His other posts include one that said Amit Shah is cooking ‘Kashmiri Pulao’ and that when the government did not listen to 25 crore people on the issue of triple talaq, fat chance they’d listen to 1.5 crore Kashmiris on anything. In another video, Modak sports a sleeveless tee, slicked back hair and a fade, and declares: “Jai Shree Ram. The people who are thinking of buying land in Kashmir, wait for a bit. Don’t be in such a hurry, wait for a bit. Who knows, maybe you can buy land in Lahore.”
Another man who identifies himself as Sunil Kavi and claims to be an actor, model and social activist among other things, shot a video of himself exulting at the news of ‘Article 370 being removed’. He said in the video, with a wink and jumping with glee: “Ab toh main shaadi Kashmir main karoonga. (Now, I will marry in Kashmir.)” Other men commented on his post ‘yes, bhai, yes’ and ‘bilkul sahi hai (that’s absolutely right).’
We reached out to him on his profile and asked what the implication of his video is. He replied, “Whatever you think it is.”
Amar, who only has four posts on his profile, but nearly 3500 followers, posted a text only video in Hindi which said the following:
“My bachelor friends, start preparing, because after 15th August, in Kashmir, you can find in-laws.” The last text slide is accompanied by a picture of a group of young Muslim girls in hijab.
The text also is accompanied by the laughter emojis. This seems to be a favoured line of conversation on TikTok, with smiling men almost saying this is a threat to Kashmiri men. Some other videos shot by men in Haryana claimed that prior to Monday, Kashmiris used to visit the state to sell shawls, but now they will visit with ‘kothali’ for their sisters — a tradition in Haryana to gift clothes, sindoor etc to married women by their brothers and maternal family.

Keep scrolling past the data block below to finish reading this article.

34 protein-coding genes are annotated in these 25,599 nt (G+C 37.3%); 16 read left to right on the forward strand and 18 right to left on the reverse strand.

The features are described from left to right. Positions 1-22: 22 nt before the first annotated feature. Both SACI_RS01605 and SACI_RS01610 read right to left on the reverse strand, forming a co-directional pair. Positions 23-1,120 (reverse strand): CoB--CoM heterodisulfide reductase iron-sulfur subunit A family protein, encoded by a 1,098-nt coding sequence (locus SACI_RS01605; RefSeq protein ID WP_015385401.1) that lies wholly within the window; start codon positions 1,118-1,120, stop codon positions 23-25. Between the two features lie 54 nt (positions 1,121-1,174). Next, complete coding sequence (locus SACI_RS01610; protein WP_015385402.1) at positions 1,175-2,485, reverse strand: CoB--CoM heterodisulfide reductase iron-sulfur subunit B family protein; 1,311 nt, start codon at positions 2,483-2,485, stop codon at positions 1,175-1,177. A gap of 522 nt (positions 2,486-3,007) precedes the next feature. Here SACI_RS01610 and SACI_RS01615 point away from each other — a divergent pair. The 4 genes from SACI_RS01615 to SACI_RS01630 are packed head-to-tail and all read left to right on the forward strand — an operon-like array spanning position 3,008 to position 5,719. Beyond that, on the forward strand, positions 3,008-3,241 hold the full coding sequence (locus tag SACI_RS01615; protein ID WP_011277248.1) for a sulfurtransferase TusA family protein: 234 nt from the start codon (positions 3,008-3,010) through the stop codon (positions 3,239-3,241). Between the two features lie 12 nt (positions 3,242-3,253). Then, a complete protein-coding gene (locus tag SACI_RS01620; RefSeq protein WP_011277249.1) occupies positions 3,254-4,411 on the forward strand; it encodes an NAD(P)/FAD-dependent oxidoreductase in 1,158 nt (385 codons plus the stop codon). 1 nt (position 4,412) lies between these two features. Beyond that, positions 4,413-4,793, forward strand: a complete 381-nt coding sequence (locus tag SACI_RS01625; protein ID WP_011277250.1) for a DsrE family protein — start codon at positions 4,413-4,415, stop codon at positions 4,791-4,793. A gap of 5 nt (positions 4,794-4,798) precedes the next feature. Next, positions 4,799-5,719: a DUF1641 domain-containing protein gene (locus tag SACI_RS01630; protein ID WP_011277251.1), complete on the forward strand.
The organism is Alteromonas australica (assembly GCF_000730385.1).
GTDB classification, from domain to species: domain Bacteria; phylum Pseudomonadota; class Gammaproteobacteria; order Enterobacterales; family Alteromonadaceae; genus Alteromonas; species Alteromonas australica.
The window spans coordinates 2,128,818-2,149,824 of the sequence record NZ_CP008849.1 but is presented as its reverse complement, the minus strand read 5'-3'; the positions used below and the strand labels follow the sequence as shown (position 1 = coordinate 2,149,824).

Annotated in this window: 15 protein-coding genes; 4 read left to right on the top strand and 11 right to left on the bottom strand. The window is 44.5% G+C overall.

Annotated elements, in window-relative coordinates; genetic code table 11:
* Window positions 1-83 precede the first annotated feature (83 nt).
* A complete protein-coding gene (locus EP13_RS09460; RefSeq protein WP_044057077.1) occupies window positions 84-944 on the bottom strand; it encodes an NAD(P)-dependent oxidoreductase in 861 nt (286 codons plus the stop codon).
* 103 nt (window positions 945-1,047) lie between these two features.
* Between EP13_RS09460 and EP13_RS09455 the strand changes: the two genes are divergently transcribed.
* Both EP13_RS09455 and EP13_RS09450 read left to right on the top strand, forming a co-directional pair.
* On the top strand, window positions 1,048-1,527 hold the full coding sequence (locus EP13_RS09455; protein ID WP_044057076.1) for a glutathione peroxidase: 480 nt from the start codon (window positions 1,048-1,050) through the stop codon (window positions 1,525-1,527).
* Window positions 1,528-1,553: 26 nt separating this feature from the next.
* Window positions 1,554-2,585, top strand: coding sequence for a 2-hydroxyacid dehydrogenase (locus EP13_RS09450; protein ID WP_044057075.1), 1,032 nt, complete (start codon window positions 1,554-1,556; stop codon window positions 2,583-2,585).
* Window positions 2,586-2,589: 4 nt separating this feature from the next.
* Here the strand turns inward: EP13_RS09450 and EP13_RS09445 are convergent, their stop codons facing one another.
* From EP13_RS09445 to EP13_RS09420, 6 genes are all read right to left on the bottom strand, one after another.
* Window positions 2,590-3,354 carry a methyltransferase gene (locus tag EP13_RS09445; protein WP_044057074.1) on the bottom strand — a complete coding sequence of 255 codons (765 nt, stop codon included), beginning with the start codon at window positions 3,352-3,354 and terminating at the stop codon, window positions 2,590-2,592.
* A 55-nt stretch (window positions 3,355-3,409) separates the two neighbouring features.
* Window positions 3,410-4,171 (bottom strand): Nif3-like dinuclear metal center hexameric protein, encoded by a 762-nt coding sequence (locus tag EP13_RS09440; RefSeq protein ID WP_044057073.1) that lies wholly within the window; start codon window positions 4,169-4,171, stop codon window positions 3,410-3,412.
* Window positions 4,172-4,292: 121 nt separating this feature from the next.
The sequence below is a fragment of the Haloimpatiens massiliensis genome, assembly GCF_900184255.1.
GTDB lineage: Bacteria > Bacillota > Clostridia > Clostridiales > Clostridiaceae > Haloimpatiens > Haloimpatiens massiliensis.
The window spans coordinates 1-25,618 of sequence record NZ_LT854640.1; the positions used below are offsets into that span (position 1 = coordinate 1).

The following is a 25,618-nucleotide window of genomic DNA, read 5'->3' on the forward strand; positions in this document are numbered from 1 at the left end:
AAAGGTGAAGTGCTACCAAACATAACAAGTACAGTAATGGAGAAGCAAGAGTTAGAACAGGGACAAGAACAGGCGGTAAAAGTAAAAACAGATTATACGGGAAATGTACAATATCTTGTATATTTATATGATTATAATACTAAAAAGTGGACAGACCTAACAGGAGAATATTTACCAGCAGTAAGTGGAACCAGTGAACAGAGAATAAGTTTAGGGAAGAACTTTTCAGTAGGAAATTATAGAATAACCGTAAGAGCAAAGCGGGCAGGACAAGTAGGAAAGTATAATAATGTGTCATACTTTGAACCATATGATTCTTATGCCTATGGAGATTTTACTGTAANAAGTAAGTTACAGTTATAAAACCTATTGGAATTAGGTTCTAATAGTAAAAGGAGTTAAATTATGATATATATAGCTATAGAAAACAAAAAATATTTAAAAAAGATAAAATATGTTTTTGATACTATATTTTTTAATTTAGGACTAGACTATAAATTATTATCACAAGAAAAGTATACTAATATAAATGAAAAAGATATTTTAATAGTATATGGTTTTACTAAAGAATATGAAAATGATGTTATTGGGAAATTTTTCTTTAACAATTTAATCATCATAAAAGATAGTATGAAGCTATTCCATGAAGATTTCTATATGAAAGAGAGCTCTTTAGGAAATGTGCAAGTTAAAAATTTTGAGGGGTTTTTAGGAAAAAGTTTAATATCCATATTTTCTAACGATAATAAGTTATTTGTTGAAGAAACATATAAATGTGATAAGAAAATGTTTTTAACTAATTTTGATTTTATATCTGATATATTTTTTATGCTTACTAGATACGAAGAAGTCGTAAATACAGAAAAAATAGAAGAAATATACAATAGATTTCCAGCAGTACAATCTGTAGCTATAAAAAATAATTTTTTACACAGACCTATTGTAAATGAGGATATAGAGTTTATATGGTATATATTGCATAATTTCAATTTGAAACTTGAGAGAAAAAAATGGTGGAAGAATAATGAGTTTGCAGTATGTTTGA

A man who goes by the user name Jitendra Verma, has shot a video of himself saying, “Get ready unmarried friends, now your in-laws house will be in Kashmir. Kashmiris, become ready to be our brother-in-laws.” A man laughed loudly in the background as Verma finished his video, which is tagged is ‘Jai Hind’ and “Jai Shri Ram’.
The tags and the assertion of ‘patriotism’ makes it clear that these videos about Kashmiri women are not in anyway meant to be an appreciation of Kashmiri women, but like in patriarchal societies, very casually delivered threats to own women as a means to claim ownership of land and a political narrative.
One of the first videos to have landed on TikTok after the Article 370 announcement was a video of saffron-clan men celebrating in the streets on an Indian city while a song which claimed ‘ab Ayodhya main, Ram Mandir ka nirmaan chahiye’ played in the background. The hashtag #Article370 registered around 870,000 views since yesterday and almost all the content is pro-Hindutva. With the ban on internet in Kashmir, no Kashmiri voice could be amplified on the platform, though there are old videos of Kashmiri men and women demanding that Article 35A be protected and demands of ‘azaad Kashmir’ be heard.
A host of other videos resonated with sounds of ‘ghus ke marenge’ and made the government’s decision sound, quite unwittingly of course, like an invasion.
Most of the videos on ground reflected how pro-Hindutva groups found the issue as an appropriate time to indulge in chest-beating about Hindu supremacy.
Rajeev Mittal of the Akhil Bharatiya Hindu Kranti Dal sent an invite to celebrate the government’s ‘win’ in Gurgaon where men gathered with drums to garland photos of Bharat Mata. Asked what they were actually celebrating, he said, “The resolution to protect Bharat Mata.”